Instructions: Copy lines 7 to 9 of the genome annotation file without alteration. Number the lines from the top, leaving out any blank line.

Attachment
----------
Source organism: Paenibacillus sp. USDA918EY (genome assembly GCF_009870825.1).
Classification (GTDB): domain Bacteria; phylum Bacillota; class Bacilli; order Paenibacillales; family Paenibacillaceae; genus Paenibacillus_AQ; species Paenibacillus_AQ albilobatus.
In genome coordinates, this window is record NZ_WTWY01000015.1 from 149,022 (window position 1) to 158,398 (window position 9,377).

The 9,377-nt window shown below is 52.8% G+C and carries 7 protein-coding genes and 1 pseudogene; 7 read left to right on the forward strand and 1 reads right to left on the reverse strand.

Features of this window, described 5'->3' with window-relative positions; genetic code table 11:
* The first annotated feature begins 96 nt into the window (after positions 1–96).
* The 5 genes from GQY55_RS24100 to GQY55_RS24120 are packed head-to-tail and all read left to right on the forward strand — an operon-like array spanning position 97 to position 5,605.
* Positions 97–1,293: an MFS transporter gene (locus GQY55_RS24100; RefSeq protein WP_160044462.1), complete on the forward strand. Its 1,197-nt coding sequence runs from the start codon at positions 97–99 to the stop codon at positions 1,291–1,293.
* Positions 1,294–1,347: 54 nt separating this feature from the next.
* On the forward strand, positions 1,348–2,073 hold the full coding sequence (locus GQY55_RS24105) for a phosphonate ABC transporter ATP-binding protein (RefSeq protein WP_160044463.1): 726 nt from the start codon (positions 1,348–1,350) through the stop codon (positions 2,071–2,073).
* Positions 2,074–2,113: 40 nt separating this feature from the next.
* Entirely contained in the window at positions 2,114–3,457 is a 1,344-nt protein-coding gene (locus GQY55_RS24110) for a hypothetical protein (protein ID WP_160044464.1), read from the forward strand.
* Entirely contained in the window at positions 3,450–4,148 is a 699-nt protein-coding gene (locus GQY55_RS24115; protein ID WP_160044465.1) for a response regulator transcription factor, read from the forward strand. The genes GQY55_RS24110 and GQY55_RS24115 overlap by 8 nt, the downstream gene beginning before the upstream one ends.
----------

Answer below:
* The 5 genes from GQY55_RS24100 to GQY55_RS24120 are packed head-to-tail and all read left to right on the forward strand — an operon-like array spanning position 97 to position 5,605.
* Positions 97–1,293: an MFS transporter gene (locus GQY55_RS24100; RefSeq protein WP_160044462.1), complete on the forward strand. Its 1,197-nt coding sequence runs from the start codon at positions 97–99 to the stop codon at positions 1,291–1,293.
* Positions 1,294–1,347: 54 nt separating this feature from the next.